Pursuing Lasting Progress in Emerging Markets®

Field Notes

Mexico City – Corporate Underinvestment

A common takeaway from my meetings with senior management teams in Mexico City was that many companies are waiting to make meaningful capital allocation decisions. I was told that the disinclination to invest is not only due to regulatory hurdles, tax considerations, and concerns about crime – it is largely related to the current political environment, specifically the words and actions of President Andrés Manuel López Obrador (known as “AMLO”).1 A clear lack of trust in the administration has resulted in a broad-based unwillingness to invest.

One management team with whom I met was vehement that AMLO is unnecessarily polarizing relations between the wealthy and the poor in Mexico. AMLO starts every workday with a 7am address to the nation. In this forum, he often criticizes people and companies that “aspire too much.” I was told in two different interactions that entrepreneurs and companies are reluctant to access the capital markets for fear of being called out as “greedy” or “aspiring too much” by the president – as such, they are not investing as they would like, as evidenced in financial statements. The benefits of accessing capital markets and using the proceeds to invest in and grow their businesses simply do not outweigh the risk of being publicly singled out by the president. This applies to start ups as well as large companies that are hesitant to do follow-on public offerings, hindering the development of Mexico’s capital markets.

Figure 1 shows the aggregate capital expenditures versus aggregate cash on the balance sheets of publicly listed companies in Mexico. As you can see in this chart, cash is building on corporate balance sheets, yet capital expenditures have stalled. Figure 2 shows healthy levels of aggregate dividend payouts and share buybacks for the same publicly listed Mexican companies – more evidence that Mexican companies are not using their cash balances to reinvest in their businesses in any meaningful way.

Figure 1. Listed Companies in Mexico, Cash Levels and Capital Expenditures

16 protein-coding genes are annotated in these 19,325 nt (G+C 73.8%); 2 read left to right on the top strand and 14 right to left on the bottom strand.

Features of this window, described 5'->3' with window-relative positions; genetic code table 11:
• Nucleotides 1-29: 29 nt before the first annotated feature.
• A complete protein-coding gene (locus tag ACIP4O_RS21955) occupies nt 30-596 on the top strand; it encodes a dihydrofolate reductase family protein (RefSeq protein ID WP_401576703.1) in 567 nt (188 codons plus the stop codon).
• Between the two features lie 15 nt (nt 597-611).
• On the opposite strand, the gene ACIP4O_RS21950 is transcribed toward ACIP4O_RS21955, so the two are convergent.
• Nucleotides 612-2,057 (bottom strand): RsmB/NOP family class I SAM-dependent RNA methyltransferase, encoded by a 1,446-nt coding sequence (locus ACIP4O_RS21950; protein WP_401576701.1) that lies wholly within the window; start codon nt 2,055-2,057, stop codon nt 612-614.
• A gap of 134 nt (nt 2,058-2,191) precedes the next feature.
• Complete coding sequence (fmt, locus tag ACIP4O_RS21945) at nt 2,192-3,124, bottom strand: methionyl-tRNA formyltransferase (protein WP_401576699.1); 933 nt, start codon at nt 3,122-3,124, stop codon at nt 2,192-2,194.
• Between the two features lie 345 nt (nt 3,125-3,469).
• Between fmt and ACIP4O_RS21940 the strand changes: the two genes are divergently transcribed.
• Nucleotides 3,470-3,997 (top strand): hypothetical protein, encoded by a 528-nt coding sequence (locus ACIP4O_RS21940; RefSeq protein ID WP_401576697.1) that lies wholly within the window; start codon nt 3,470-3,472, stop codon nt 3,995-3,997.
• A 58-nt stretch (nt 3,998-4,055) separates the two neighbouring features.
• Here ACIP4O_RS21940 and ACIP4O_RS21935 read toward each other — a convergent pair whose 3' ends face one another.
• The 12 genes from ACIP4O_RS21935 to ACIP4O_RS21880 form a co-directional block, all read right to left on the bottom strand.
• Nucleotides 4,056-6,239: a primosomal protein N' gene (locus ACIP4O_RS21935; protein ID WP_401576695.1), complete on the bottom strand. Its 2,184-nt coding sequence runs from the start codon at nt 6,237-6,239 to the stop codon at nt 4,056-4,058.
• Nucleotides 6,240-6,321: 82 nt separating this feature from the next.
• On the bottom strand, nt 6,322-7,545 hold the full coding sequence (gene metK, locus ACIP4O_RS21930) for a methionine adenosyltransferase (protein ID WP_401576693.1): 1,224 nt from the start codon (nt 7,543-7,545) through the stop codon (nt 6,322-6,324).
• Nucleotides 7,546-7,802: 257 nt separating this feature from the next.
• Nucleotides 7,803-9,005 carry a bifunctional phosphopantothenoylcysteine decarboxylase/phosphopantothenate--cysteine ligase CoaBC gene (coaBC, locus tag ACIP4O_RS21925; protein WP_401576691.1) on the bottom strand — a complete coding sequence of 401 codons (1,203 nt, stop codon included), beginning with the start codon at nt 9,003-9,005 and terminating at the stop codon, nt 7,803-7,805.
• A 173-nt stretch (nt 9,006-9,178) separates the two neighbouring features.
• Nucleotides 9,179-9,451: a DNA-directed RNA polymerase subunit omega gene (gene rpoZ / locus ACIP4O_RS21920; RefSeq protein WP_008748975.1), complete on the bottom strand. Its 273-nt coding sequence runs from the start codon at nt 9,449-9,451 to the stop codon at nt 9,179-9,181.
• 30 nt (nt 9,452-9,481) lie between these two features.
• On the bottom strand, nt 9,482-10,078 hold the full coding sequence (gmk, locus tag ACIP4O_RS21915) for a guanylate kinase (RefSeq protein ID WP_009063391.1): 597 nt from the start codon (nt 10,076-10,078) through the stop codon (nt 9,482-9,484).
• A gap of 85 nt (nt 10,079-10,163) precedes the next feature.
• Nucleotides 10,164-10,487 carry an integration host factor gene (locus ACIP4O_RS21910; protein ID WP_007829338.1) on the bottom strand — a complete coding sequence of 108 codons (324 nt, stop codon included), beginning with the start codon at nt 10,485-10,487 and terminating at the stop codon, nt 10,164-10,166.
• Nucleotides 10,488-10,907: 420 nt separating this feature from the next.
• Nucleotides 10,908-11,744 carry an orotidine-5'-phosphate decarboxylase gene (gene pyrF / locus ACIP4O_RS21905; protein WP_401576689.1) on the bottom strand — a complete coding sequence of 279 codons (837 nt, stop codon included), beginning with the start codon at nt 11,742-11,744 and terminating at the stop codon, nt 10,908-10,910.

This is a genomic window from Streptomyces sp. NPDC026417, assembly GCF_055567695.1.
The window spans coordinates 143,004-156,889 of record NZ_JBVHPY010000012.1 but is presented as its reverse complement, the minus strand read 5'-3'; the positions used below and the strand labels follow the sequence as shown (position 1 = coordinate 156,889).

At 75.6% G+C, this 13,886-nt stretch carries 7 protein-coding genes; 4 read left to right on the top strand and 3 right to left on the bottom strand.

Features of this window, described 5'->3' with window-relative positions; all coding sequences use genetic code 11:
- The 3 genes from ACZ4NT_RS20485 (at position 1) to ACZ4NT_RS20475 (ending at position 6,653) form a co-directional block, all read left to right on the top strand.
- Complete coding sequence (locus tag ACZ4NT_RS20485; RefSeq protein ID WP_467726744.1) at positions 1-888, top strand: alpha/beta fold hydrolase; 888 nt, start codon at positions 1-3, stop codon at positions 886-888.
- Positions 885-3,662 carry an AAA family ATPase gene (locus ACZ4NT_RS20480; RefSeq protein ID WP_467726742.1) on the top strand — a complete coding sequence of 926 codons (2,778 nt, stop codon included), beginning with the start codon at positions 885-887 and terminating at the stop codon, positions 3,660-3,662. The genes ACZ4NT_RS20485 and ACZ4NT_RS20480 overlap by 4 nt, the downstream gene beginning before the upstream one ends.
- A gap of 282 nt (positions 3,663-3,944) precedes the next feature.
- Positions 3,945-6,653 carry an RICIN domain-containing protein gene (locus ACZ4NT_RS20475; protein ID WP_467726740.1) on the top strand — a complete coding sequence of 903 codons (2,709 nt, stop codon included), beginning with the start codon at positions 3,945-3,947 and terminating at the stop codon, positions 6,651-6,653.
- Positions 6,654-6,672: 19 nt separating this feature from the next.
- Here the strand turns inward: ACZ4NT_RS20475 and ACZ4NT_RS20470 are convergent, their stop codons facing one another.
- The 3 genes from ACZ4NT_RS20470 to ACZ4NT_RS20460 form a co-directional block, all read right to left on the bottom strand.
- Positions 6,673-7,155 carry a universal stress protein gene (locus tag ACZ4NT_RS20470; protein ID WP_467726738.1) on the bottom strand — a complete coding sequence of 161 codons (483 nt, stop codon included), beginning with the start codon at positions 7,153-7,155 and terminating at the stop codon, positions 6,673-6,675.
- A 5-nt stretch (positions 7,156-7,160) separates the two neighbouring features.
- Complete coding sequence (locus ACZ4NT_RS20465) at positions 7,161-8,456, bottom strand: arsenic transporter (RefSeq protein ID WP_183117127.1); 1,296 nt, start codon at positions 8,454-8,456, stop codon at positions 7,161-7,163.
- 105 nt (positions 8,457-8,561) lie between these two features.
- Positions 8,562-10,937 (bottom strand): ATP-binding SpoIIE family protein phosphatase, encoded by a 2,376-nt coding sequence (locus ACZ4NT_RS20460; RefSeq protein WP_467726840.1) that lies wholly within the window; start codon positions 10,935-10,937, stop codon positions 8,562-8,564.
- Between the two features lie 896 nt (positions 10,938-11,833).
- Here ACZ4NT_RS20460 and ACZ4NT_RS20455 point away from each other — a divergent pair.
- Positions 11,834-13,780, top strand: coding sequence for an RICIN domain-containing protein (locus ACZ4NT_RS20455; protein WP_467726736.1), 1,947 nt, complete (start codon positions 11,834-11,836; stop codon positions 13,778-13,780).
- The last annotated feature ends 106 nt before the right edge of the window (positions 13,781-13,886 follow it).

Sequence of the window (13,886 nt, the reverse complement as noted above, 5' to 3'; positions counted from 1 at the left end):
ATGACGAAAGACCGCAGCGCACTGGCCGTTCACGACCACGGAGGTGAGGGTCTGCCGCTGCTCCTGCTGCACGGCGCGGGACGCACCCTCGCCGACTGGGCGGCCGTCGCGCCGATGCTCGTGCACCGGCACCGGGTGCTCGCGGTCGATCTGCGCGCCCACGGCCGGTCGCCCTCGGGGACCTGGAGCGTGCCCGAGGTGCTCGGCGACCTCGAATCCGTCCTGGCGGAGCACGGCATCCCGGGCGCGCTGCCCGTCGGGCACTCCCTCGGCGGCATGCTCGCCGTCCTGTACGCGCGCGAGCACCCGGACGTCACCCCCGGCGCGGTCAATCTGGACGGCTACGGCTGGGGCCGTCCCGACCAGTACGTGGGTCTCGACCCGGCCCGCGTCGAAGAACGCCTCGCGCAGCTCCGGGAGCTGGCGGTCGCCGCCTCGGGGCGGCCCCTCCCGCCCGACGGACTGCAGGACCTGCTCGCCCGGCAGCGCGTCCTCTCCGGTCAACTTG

*Last 12 months, as of Q3 2022.
Source: Bloomberg. Data as of 30 September 2022. Includes all publicly listed Mexican companies with a market capitalization above $500 million as of 31 December 2022.
Figure 2. Listed Companies in Mexico, Share Buybacks and Dividends
*Last 12 months, as of Q3 2022.
Source: Bloomberg. Data as of 30 September 2022. Includes all publicly listed Mexican companies with a market capitalization above $500 million as of 31 December 2022.

The lack of meaningful capital expenditure projects by Mexican companies is a clear indication that the country is falling short of its bright potential. On the one hand, the country remains well positioned in global supply chains, consumption remains steady, tourism is booming, and the financial sector has few non-performing loans. However, most publicly listed Mexican companies are simply waiting on the sidelines before embarking on meaningful capital allocation projects. Mexico’s slow corporate investment may pick back up with a change in the political environment, which could happen in the 2024 presidential election, or beyond.

Kate Jaquet

Mexico City

Reception area, corporate headquarters
Artwork outside corporate headquarters, Paseo de La Reforma
View of Mexico City from office building in Santa Fe district
Artwork outside corporate headquarters, Polanco neighborhood
Modern buses and poinsettias on Paseo de la Reforma
Mexico City from the air
The views and information discussed in this commentary are as of the date of publication, are subject to change, and may not reflect Seafarer’s current views. The views expressed represent an assessment of market conditions at a specific point in time, are opinions only and should not be relied upon as investment advice regarding a particular investment or markets in general. Such information does not constitute a recommendation to buy or sell specific securities or investment vehicles. It should not be assumed that any investment will be profitable or will equal the performance of the portfolios or any securities or any sectors mentioned herein. The subject matter contained herein has been derived from several sources believed to be reliable and accurate at the time of compilation. Seafarer does not accept any liability for losses either direct or consequential caused by the use of this information.
  1. Why Mexico’s Economy Underperforms,” The Economist, 19 March 2022.